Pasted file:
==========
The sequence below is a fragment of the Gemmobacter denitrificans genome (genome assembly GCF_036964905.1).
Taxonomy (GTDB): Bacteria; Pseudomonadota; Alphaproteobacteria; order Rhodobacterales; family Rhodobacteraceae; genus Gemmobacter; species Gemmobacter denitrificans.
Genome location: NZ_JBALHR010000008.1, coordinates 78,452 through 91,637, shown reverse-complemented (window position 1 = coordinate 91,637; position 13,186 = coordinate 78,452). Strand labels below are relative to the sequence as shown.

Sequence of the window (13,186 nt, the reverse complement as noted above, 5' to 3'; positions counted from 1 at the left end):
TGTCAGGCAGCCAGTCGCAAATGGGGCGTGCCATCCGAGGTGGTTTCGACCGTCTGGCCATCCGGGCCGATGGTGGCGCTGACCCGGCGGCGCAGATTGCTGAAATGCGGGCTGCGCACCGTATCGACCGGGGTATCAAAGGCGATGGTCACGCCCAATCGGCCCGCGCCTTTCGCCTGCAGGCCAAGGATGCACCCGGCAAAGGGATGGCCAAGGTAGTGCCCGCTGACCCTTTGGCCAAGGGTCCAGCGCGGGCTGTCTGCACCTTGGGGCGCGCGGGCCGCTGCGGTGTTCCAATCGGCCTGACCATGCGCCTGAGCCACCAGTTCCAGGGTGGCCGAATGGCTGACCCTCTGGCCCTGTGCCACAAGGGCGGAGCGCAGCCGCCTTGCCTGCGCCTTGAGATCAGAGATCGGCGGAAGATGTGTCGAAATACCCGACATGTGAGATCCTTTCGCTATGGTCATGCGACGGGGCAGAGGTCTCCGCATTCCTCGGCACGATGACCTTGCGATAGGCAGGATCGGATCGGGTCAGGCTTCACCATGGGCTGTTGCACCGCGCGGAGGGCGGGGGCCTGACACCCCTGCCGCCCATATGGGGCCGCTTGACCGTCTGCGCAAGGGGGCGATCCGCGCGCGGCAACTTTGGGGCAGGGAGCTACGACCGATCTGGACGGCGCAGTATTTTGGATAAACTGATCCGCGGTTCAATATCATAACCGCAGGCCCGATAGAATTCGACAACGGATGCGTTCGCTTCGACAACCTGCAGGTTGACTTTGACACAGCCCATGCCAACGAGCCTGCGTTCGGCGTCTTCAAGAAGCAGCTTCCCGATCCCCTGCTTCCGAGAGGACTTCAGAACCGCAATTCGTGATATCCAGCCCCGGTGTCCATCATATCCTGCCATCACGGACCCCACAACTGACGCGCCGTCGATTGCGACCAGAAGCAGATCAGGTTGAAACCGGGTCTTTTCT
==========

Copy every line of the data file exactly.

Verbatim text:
The sequence below is a fragment of the Gemmobacter denitrificans genome (genome assembly GCF_036964905.1).
Taxonomy (GTDB): Bacteria; Pseudomonadota; Alphaproteobacteria; order Rhodobacterales; family Rhodobacteraceae; genus Gemmobacter; species Gemmobacter denitrificans.
Genome location: NZ_JBALHR010000008.1, coordinates 78,452 through 91,637, shown reverse-complemented (window position 1 = coordinate 91,637; position 13,186 = coordinate 78,452). Strand labels below are relative to the sequence as shown.

Sequence of the window (13,186 nt, the reverse complement as noted above, 5' to 3'; positions counted from 1 at the left end):
TGTCAGGCAGCCAGTCGCAAATGGGGCGTGCCATCCGAGGTGGTTTCGACCGTCTGGCCATCCGGGCCGATGGTGGCGCTGACCCGGCGGCGCAGATTGCTGAAATGCGGGCTGCGCACCGTATCGACCGGGGTATCAAAGGCGATGGTCACGCCCAATCGGCCCGCGCCTTTCGCCTGCAGGCCAAGGATGCACCCGGCAAAGGGATGGCCAAGGTAGTGCCCGCTGACCCTTTGGCCAAGGGTCCAGCGCGGGCTGTCTGCACCTTGGGGCGCGCGGGCCGCTGCGGTGTTCCAATCGGCCTGACCATGCGCCTGAGCCACCAGTTCCAGGGTGGCCGAATGGCTGACCCTCTGGCCCTGTGCCACAAGGGCGGAGCGCAGCCGCCTTGCCTGCGCCTTGAGATCAGAGATCGGCGGAAGATGTGTCGAAATACCCGACATGTGAGATCCTTTCGCTATGGTCATGCGACGGGGCAGAGGTCTCCGCATTCCTCGGCACGATGACCTTGCGATAGGCAGGATCGGATCGGGTCAGGCTTCACCATGGGCTGTTGCACCGCGCGGAGGGCGGGGGCCTGACACCCCTGCCGCCCATATGGGGCCGCTTGACCGTCTGCGCAAGGGGGCGATCCGCGCGCGGCAACTTTGGGGCAGGGAGCTACGACCGATCTGGACGGCGCAGTATTTTGGATAAACTGATCCGCGGTTCAATATCATAACCGCAGGCCCGATAGAATTCGACAACGGATGCGTTCGCTTCGACAACCTGCAGGTTGACTTTGACACAGCCCATGCCAACGAGCCTGCGTTCGGCGTCTTCAAGAAGCAGCTTCCCGATCCCCTGCTTCCGAGAGGACTTCAGAACCGCAATTCGTGATATCCAGCCCCGGTGTCCATCATATCCTGCCATCACGGACCCCACAACTGACGCGCCGTCGATTGCGACCAGAAGCAGATCAGGTTGAAACCGGGTCTTTTCT